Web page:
How Can Local Governance Systems Strengthen Community Resilience? A Social-Ecological Systems Approach
At their core, donor-funded climate and disaster resilience programmes provide goods and services to help build assets and minimise the impact of shocks and stresses on people’s lives and livelihoods. Little is known, however, about the way local risk governance systems and the broader institutional arrangements, in which they are embedded, mediate people’s access to these services and therefore lead to improved resilience. Drawing on Social-Ecological Systems theory, we explore those characteristics of risk governance systems believed to be more favourable for building resilience at the community level in different developing country contexts. These include: diversity; polycentricism and connectivity; decentralisation and flexibility; participation and community engagement; and, learning and innovation. This review paper proposes a conceptual framework and assesses the evidence linking risk governance and access to the services needed to build resilient outcomes, drawing particularly on evidence from the Sahel and Horn of Africa. In doing so, we can start to understand where the entry points might be for strengthening resilience and the conditions needed for community-level initiatives to be brought to scale from the bottom up.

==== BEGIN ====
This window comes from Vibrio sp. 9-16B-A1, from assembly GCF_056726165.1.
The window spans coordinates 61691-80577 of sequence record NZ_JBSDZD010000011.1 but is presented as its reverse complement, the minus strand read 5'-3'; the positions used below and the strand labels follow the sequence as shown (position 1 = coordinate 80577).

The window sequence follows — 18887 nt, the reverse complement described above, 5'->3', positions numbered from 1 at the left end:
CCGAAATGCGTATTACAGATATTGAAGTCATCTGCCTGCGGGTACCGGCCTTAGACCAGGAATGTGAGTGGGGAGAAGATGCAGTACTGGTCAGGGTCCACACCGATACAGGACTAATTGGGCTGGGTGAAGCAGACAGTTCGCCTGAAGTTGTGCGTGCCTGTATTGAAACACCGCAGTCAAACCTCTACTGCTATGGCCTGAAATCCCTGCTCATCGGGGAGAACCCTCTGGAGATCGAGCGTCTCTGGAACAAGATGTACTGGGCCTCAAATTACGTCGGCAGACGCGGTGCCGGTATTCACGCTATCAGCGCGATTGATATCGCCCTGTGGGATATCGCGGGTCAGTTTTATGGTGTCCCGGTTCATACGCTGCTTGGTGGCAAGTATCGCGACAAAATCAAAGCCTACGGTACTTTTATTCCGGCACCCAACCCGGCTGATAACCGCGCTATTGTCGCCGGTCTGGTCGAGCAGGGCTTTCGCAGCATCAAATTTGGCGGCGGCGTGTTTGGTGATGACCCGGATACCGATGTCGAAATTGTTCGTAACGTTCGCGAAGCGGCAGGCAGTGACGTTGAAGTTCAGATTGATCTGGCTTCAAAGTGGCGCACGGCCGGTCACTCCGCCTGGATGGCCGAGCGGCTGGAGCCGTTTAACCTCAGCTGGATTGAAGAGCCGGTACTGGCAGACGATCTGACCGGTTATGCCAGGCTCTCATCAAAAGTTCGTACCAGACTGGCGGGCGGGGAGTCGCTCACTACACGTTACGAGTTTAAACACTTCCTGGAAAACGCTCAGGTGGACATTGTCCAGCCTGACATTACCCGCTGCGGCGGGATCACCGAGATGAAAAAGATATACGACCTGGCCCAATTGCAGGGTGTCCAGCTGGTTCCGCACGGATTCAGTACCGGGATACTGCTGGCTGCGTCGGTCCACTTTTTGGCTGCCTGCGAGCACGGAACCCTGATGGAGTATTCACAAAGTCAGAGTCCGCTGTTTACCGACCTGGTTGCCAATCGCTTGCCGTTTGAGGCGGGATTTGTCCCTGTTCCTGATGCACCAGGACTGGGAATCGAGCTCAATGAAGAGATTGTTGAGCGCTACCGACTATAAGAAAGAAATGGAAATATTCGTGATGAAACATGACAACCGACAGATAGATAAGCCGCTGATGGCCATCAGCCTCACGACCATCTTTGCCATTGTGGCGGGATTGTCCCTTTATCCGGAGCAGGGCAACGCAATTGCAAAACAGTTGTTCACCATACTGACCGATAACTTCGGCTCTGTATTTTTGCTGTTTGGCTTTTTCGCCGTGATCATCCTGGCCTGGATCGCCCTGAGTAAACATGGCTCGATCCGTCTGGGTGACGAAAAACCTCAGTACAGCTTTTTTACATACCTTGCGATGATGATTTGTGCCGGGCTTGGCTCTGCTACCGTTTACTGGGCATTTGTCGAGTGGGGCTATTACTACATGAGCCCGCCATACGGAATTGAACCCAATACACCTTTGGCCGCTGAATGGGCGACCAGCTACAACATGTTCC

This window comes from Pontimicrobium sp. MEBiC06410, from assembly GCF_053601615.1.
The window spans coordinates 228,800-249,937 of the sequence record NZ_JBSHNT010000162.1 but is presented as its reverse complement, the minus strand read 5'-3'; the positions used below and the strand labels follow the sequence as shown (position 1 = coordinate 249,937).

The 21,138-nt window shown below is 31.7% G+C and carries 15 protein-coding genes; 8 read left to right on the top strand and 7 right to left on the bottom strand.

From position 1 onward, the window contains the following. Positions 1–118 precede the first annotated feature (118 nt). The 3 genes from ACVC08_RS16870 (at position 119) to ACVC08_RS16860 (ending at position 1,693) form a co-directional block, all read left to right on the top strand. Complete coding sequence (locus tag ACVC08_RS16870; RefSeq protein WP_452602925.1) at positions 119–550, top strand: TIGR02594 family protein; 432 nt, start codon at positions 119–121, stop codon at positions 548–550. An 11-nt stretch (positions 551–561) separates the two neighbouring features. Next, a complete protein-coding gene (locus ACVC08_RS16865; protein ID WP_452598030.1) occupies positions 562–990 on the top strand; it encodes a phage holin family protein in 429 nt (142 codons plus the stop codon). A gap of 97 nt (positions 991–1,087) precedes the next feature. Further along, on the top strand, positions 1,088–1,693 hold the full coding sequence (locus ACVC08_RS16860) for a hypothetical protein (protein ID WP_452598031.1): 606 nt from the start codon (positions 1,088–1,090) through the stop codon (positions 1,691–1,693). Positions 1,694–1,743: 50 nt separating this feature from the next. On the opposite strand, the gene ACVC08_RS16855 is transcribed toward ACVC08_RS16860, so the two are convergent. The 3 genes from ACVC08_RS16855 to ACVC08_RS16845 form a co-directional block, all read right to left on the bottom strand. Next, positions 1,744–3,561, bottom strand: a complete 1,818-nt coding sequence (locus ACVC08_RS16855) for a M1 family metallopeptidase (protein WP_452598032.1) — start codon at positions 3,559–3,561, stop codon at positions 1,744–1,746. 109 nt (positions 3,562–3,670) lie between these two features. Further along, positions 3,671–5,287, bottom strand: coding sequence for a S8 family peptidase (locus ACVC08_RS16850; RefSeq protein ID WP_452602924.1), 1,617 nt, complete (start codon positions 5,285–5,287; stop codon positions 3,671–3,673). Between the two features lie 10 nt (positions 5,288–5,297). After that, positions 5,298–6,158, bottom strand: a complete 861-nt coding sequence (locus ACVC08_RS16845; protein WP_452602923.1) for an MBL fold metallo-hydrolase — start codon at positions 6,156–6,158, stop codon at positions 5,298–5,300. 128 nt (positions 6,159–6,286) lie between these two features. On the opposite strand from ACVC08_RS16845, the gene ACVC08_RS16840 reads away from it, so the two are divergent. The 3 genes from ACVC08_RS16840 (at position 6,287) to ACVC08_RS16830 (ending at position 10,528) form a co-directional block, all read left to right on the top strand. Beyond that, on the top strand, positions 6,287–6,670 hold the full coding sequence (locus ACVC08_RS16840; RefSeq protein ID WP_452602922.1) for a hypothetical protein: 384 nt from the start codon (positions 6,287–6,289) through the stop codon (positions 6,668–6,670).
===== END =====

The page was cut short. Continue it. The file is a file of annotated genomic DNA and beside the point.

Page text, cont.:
informal institutions; local risk governance; resilience; social-ecological systems; sub-Saharan Africa
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